Spirit boxes and shadowy shots: A night in the life of Murraylands Active Paranormal
Meet the ghost hunters looking for evidence of the unusual in a Murray Bridge cemetery.
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Lights shine in the Murray Bridge Cemetery on a chilly Monday night.
Torches flickered around, chasing shadows away, but there were other lights in the darkness, too.
A tiny plasma sphere sat between two headstones, a red LED glimmered from a little box on the grass, and nearby an invisible hand drew shapes on an iPad screen, watched by a video camera.
Supervising the gadgets were members of a group which calls itself Murraylands Active Paranormal.
Adriaan Haan, Liz Burton and their colleagues were looking for evidence of the spirits of the dead.
Anyone joining them was given a little bag containing three crystals – tourmaline, jet and smoky quartz – as soon as they arrived; for protection, Ms Burton said.
A cemetery at night seemed like an obvious place to look, Mr Haan said; but the devices the group used were able to detect activity almost anywhere.
“It’s more spooky at night time, but paranormal (activity) can happen during the day or night,” he said.
“It doesn’t matter where we go.
“But we seem to get more activity at night time.”
An unexplained shadow could be evidence of paranormal activity, he suggested.
He spoke about growing up in a haunted house, and seeing and hearing the dead.
Ms Burton said her understanding of spirituality had come partly from American TV shows Ghost Hunters and Ghost Adventures, or Youtube channels such as Amy's Crypt; but partly from the Aboriginal clients she used to work with as a counsellor.
“I saw that things that were getting blamed on mental health was actually spiritual stuff for them; there were some that they thought was spiritual that was actually mental health,” she said.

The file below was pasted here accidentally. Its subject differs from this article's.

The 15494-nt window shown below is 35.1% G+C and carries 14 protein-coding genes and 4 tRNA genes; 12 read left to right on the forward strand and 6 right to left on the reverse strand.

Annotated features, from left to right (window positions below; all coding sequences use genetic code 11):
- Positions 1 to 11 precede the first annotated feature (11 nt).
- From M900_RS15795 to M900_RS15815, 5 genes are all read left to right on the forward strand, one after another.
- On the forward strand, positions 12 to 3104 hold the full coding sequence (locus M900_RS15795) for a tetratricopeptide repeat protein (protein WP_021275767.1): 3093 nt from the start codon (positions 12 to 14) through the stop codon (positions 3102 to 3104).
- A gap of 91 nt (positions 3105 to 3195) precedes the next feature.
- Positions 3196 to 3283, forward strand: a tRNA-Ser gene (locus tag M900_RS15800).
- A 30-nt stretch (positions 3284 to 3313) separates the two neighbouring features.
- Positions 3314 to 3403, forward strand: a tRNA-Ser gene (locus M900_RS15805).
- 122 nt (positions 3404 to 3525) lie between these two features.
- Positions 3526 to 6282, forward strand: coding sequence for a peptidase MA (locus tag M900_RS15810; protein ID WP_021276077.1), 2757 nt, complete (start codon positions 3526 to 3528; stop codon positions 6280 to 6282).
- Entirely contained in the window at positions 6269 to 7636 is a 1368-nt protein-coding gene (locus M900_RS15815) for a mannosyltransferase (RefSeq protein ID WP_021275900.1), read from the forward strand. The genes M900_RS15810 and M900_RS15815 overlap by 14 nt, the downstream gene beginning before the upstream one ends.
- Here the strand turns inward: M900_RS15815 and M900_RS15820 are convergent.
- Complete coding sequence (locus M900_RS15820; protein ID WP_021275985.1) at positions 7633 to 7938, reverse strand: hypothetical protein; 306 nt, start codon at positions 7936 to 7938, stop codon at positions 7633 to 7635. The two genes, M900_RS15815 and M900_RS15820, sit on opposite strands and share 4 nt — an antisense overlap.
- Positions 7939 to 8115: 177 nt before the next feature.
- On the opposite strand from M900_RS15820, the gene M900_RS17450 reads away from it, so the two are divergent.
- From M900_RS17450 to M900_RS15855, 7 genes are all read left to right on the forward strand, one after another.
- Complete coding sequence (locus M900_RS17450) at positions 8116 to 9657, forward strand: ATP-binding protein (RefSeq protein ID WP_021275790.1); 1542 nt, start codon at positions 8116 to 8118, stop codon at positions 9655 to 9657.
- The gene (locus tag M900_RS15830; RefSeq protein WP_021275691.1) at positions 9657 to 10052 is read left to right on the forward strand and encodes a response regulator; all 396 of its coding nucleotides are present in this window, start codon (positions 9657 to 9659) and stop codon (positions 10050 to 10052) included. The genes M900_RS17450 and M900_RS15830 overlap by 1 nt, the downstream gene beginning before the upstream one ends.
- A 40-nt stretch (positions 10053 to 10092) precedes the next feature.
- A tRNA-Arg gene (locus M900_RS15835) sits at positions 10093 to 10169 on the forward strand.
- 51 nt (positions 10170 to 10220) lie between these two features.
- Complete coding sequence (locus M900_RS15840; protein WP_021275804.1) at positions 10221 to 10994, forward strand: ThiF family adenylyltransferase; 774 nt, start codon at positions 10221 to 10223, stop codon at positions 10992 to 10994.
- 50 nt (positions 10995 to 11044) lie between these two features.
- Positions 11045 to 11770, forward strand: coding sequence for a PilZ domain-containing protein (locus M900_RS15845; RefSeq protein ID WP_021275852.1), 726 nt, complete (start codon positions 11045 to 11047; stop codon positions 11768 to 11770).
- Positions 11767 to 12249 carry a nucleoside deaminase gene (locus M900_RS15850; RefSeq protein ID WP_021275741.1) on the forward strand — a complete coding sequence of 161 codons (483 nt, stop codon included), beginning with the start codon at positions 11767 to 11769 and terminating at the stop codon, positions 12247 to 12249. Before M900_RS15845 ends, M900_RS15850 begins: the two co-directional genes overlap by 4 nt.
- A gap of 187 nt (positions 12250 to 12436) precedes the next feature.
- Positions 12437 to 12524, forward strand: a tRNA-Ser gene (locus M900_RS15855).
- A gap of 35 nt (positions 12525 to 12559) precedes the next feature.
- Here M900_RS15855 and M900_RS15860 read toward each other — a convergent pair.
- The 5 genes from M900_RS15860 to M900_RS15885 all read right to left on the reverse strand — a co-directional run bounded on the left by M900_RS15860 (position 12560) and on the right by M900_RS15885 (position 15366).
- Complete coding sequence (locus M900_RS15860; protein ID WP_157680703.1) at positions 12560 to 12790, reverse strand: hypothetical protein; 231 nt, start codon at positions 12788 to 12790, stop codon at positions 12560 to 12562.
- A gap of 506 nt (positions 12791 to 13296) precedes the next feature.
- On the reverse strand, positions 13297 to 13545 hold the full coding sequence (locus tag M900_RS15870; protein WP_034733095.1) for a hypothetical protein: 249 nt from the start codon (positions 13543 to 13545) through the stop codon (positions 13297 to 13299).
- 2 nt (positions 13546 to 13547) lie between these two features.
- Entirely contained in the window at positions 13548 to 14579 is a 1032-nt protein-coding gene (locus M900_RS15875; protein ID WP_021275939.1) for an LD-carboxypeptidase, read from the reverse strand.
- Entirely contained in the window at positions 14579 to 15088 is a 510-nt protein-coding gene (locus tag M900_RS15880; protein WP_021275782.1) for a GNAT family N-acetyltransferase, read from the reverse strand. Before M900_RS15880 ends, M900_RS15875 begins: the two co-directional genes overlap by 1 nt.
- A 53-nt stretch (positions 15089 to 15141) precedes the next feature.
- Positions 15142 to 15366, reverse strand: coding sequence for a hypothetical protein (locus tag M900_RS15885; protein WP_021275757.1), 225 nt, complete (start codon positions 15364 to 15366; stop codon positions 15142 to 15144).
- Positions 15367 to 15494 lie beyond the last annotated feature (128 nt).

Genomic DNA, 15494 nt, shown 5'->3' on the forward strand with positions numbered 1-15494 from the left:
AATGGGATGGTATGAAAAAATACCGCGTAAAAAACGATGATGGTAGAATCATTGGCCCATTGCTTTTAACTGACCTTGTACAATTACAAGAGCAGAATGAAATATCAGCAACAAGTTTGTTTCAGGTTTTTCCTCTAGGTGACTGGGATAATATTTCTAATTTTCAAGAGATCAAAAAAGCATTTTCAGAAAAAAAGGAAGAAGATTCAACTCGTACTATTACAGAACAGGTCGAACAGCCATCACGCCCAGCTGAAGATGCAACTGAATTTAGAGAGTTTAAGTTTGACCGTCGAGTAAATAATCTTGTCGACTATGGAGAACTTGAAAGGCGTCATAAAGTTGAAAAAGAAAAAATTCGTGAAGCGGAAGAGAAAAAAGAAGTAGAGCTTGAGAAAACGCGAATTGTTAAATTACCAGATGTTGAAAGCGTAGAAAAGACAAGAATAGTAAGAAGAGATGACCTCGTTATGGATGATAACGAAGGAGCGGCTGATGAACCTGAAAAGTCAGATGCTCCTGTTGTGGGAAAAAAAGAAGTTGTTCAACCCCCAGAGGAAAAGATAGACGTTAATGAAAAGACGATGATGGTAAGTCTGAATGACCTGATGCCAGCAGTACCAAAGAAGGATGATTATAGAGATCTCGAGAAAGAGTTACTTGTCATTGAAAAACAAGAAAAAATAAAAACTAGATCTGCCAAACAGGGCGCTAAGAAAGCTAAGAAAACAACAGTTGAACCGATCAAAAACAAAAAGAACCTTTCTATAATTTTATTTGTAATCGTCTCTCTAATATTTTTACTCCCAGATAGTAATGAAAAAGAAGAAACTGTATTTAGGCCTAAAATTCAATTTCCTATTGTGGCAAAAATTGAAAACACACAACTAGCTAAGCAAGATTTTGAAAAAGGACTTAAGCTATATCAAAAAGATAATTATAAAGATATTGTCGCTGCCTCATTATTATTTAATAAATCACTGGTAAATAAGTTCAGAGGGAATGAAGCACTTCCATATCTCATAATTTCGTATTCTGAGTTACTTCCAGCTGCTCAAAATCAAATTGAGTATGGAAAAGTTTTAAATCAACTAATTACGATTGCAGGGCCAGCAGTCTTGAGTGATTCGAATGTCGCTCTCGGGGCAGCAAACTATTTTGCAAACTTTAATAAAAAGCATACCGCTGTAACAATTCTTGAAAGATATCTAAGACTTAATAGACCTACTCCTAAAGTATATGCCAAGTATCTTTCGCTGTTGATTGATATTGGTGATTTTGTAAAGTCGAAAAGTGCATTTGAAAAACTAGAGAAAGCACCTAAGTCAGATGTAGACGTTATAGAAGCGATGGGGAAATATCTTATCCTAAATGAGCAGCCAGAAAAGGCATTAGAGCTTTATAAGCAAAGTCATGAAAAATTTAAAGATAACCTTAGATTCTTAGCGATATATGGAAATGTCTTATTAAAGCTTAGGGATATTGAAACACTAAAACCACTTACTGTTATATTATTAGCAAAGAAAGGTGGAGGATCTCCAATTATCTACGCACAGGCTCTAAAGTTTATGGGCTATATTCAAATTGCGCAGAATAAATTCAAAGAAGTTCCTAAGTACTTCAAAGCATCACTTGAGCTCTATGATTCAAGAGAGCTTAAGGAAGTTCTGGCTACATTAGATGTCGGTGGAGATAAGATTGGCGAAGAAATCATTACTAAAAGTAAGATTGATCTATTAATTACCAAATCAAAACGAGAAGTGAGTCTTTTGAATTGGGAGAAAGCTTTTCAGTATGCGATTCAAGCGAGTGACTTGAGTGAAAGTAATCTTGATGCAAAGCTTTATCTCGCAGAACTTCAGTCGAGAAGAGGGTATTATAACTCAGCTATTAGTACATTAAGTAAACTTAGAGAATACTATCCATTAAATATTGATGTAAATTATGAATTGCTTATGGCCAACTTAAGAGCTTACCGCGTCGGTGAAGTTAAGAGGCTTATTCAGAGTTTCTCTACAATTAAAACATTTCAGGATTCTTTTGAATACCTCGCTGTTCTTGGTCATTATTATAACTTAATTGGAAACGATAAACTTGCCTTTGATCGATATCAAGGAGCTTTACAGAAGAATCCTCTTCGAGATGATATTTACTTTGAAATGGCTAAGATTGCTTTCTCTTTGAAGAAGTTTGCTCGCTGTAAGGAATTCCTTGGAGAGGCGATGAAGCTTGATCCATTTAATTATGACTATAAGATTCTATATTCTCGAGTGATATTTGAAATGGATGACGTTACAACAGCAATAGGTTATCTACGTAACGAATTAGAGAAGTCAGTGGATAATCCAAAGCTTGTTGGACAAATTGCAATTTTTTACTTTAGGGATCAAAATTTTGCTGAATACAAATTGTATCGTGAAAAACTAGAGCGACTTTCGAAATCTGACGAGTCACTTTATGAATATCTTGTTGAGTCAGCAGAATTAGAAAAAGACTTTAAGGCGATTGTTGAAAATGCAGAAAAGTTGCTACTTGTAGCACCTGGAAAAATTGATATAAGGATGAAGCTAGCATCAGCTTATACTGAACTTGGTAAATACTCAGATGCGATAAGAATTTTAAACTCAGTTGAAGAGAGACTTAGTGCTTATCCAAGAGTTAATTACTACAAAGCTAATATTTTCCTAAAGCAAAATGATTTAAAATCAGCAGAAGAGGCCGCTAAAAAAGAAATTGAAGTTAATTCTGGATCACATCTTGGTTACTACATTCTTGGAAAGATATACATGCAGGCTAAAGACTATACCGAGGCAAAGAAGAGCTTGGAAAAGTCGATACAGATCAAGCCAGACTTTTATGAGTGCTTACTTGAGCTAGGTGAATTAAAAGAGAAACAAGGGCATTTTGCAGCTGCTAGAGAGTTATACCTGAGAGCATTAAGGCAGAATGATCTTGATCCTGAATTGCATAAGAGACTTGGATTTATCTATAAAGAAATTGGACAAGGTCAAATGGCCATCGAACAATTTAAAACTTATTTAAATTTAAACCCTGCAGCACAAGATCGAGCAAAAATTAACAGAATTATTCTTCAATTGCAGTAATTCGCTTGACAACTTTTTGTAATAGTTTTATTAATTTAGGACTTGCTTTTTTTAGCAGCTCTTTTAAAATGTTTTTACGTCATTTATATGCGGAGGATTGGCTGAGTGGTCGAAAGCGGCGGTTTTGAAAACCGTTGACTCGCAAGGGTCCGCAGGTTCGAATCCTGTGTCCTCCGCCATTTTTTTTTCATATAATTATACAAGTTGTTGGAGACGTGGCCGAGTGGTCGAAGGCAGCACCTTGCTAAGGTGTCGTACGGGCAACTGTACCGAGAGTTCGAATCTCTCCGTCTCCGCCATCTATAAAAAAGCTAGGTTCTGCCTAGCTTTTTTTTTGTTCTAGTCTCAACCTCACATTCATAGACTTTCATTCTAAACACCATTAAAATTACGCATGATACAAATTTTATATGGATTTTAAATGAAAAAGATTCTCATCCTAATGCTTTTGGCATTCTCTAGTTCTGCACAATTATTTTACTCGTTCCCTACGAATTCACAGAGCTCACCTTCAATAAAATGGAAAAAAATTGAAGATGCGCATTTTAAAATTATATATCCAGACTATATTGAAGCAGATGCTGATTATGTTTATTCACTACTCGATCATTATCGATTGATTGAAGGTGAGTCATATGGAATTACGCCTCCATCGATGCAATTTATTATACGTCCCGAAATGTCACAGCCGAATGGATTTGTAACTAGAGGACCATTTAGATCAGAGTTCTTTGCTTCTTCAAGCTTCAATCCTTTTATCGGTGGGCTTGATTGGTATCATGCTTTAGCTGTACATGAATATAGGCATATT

“If you didn't have an understanding of both, they just were labelled: mental health, mental health.
“It’s not always.”
She suggested that the search for something more – in the paranormal, in crystal healing – had helped her recover from the death of her husband and a major health scare.
Members of Murraylands Active Paranormal occasionally took requests from people interested in having their properties explored and any ghostly activity brought to light, she said.
They might charge a small amount for such a service, just to cover the cost of fuel.
For the most part, though, the group took an interest in the sites it visited, looking up history, picking up any rubbish they found between tombstones.
In time she hoped they might host regular ghost tours, at the cemetery perhaps, raising money that could be used to maintain some of the old graves.
What would they say to anyone who ridiculed or doubted their beliefs?
“Some people are believers and some people are non-believers,” Mr Haan said with a shrug.
“We just go ‘come in as an open person, be open-minded about it’.”
They didn’t have any complex motivations, Ms Burton suggested: “It gives you something else to do other than sitting in the house.”
More information: Search for Murraylands Active Paranormal on Facebook.